Sunday, 10 June 2012
You only get out what you are willing to put in.
Inspirational leaders model and nurture future leaders. This task is critically important to the ongoing health of an organization and inspirational leaders instinctively demonstrate this capacity because they themselves have often been the beneficiary of this coaching.
Unfortunately you will find situations in every company in which this process is not practiced. Typically the reason is that the individual in the role of ‘leader’ is ill equipped for the function and is therefore intimidated by those who, by virtue of experience, skill or character, are superior in leadership competence.
Nurturing and modelling can take on several activities. A primary method is by delegating responsibility and authority for some functions. Note however, that accountability cannot be delegated in this model. To delegate accountability is tantamount to abdication of responsibility and, by definition, is inconsistent with leadership.
Delegation in this model is aligned with the quality outlined in the previous chapter that encouraged risk taking even if it results in failure. That is another reason why accountability cannot be delegated.
Modelling can be demonstrated by the LBWA principle…Leadership by Walking Around.
Twenty years ago, Ken Blanchard wrote the book “The One Minute Manager” in which he talked about ‘managing by walking around’ or MBWA. (1)
The same principle can be applied for developing leadership qualities in your staff. Leadership by walking around is your opportunity to engage your team members without focusing on specific results of the day. The opportunity to casually share your vision and to have those ‘blue sky’ conversations builds confidence and rapport and goes a long way to keeping the team members willing to follow.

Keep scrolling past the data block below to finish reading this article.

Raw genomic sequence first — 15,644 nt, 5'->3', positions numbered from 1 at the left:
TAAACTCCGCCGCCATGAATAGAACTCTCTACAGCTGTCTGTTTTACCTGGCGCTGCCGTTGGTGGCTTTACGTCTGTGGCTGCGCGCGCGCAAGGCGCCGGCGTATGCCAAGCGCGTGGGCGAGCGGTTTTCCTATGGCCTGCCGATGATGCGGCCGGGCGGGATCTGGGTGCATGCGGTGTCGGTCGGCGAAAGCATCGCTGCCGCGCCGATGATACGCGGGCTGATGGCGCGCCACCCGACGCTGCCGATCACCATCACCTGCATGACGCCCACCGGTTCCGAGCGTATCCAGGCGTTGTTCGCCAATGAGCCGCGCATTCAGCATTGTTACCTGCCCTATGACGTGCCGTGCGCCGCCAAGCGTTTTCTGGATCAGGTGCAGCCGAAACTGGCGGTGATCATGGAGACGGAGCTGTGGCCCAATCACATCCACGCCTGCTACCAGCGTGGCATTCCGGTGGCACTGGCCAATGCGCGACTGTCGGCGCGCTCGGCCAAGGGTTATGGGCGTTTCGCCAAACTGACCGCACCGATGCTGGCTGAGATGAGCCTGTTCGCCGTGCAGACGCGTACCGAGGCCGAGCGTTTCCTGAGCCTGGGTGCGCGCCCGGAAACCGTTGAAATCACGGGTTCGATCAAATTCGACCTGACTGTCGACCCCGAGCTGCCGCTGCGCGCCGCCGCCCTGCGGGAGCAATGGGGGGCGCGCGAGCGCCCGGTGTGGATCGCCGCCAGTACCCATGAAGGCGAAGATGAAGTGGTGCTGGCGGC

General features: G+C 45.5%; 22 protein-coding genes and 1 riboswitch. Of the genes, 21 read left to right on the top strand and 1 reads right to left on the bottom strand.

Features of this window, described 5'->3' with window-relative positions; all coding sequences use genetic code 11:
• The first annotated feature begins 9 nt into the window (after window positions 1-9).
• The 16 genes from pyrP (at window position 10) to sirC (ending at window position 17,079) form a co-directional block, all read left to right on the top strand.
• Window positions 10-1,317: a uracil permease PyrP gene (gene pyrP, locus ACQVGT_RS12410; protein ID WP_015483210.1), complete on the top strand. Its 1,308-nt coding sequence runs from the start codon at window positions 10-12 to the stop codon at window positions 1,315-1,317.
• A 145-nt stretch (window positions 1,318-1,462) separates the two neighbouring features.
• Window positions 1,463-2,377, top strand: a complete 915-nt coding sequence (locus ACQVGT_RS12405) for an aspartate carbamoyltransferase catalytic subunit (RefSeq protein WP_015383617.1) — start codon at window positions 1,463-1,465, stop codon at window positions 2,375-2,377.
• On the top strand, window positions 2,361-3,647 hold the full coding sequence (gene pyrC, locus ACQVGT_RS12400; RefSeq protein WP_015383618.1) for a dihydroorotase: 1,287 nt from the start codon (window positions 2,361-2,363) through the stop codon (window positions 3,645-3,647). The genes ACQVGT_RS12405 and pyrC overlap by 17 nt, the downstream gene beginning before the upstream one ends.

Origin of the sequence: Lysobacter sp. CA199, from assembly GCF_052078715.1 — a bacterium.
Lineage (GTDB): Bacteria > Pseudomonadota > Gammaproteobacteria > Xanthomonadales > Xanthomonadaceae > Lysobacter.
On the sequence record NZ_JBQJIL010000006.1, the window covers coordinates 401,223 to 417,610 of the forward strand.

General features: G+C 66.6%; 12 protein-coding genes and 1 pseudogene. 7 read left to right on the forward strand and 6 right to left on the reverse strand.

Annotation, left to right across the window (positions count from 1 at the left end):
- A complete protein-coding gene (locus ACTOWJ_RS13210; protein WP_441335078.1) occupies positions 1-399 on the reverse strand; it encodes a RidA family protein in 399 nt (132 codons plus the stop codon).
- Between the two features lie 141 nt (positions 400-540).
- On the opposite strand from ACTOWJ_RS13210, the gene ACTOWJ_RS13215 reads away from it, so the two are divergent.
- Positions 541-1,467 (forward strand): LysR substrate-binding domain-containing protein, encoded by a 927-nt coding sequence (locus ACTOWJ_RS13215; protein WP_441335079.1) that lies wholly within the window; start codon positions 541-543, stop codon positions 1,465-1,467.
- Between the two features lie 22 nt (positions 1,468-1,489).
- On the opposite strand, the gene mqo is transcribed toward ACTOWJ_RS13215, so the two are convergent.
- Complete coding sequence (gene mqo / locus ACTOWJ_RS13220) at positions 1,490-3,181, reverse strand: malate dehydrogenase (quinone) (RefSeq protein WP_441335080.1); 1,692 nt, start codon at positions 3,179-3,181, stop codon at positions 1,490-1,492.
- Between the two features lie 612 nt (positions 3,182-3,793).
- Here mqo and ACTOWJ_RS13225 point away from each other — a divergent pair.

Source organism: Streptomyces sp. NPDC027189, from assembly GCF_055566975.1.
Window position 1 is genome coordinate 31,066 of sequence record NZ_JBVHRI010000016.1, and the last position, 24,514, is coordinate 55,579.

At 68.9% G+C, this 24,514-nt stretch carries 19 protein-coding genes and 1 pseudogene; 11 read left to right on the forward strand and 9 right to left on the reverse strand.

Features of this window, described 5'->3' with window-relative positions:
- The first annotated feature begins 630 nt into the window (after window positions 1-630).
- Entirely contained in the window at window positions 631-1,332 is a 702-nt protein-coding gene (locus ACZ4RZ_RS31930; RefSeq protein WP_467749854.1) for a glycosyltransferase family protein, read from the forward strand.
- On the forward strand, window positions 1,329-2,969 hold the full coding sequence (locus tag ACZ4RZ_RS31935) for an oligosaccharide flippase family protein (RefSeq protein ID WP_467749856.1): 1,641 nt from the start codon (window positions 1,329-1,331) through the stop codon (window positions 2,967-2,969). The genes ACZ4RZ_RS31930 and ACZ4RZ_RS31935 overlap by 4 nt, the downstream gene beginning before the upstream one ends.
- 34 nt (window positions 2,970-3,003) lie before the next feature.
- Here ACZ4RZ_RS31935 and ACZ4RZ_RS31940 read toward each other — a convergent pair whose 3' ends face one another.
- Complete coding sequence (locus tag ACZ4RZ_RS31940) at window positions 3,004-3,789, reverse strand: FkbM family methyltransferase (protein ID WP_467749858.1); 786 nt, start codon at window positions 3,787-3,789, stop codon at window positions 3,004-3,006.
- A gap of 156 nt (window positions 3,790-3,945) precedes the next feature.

These are especially good times to catch someone doing something well and to add inspiration through your recognition of their efforts. A team member who is truly appreciated is one who is more fully committed. In today’s environment where opportunities for promotion or significant increases in compensation are restricted, an environment that recognizes and acknowledges individual contributions is one which is more likely to attract and retain quality personnel and to have them contribute at a high level.
Nurturing and modelling can never include coercion of any sort. This includes threats, slander, physical or sexual harassment, or any kind of behaviour intended to force someone into a particular response. It may seem self-evident, but in fact we have a different definition for this approach or style. Words like bully, dictator or tyrant more appropriately define this type of person.
This is not to suggest that some things are not accomplished using these styles. But given that the 'willingness to follow' has now been replaced by either pushing or pulling, the inspirational leadership model is not active.
If you are not certain that the model has changed, just look at the tracks left by the heels that were dug in to resist. They will have left enough of a record to convince even the most sceptical critic that something inappropriate has taken place.
Ideally, your modelling and nurturing is not forced. Rather it should be the natural outflow of your daily behaviour and activities. If you are not choosing to demonstrate the characteristics of leadership, you are modelling some other style. And the probable outcome is that you are alienating your staff, not drawing them into the team objectives that you have established. If the qualities are not part of your DNA, your insincere approach to the leadership model will ultimately become exposed. We will discuss the consequences in the next blog.